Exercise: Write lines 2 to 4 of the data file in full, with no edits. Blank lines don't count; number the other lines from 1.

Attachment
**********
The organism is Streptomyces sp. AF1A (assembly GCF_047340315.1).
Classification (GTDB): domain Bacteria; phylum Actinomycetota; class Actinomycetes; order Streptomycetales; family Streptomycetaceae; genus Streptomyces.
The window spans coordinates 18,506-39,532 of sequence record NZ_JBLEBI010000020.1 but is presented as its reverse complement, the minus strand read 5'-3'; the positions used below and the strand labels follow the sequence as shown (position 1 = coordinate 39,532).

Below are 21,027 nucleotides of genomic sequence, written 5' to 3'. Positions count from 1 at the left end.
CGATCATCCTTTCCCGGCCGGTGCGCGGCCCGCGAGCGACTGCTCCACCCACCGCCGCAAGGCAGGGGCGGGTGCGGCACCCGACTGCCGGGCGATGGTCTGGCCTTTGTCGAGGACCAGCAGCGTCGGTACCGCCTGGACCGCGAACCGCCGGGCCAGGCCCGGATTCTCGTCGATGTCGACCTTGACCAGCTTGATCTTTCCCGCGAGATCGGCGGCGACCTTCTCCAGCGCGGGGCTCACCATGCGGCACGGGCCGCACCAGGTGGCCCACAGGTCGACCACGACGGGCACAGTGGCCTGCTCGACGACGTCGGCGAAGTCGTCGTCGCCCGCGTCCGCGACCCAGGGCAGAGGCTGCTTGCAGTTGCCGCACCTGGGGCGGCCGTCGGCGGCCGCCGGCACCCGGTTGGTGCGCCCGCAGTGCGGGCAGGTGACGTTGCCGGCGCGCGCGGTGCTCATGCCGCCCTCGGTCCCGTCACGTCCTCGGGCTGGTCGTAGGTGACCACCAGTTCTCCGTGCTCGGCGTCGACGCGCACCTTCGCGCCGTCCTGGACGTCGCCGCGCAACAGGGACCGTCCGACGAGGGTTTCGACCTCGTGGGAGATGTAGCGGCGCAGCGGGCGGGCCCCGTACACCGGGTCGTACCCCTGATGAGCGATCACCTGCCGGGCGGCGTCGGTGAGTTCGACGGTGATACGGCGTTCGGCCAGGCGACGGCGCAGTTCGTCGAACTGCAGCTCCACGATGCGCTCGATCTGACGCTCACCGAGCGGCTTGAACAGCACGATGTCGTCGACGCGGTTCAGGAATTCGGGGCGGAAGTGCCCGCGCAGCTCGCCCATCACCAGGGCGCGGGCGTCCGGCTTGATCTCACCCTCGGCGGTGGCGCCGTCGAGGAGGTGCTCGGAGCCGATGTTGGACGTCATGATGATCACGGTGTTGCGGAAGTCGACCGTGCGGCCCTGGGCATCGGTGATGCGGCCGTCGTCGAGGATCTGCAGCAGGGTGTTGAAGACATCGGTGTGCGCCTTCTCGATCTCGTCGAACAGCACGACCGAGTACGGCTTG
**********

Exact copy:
Classification (GTDB): domain Bacteria; phylum Actinomycetota; class Actinomycetes; order Streptomycetales; family Streptomycetaceae; genus Streptomyces.
The window spans coordinates 18,506-39,532 of sequence record NZ_JBLEBI010000020.1 but is presented as its reverse complement, the minus strand read 5'-3'; the positions used below and the strand labels follow the sequence as shown (position 1 = coordinate 39,532).

Below are 21,027 nucleotides of genomic sequence, written 5' to 3'. Positions count from 1 at the left end.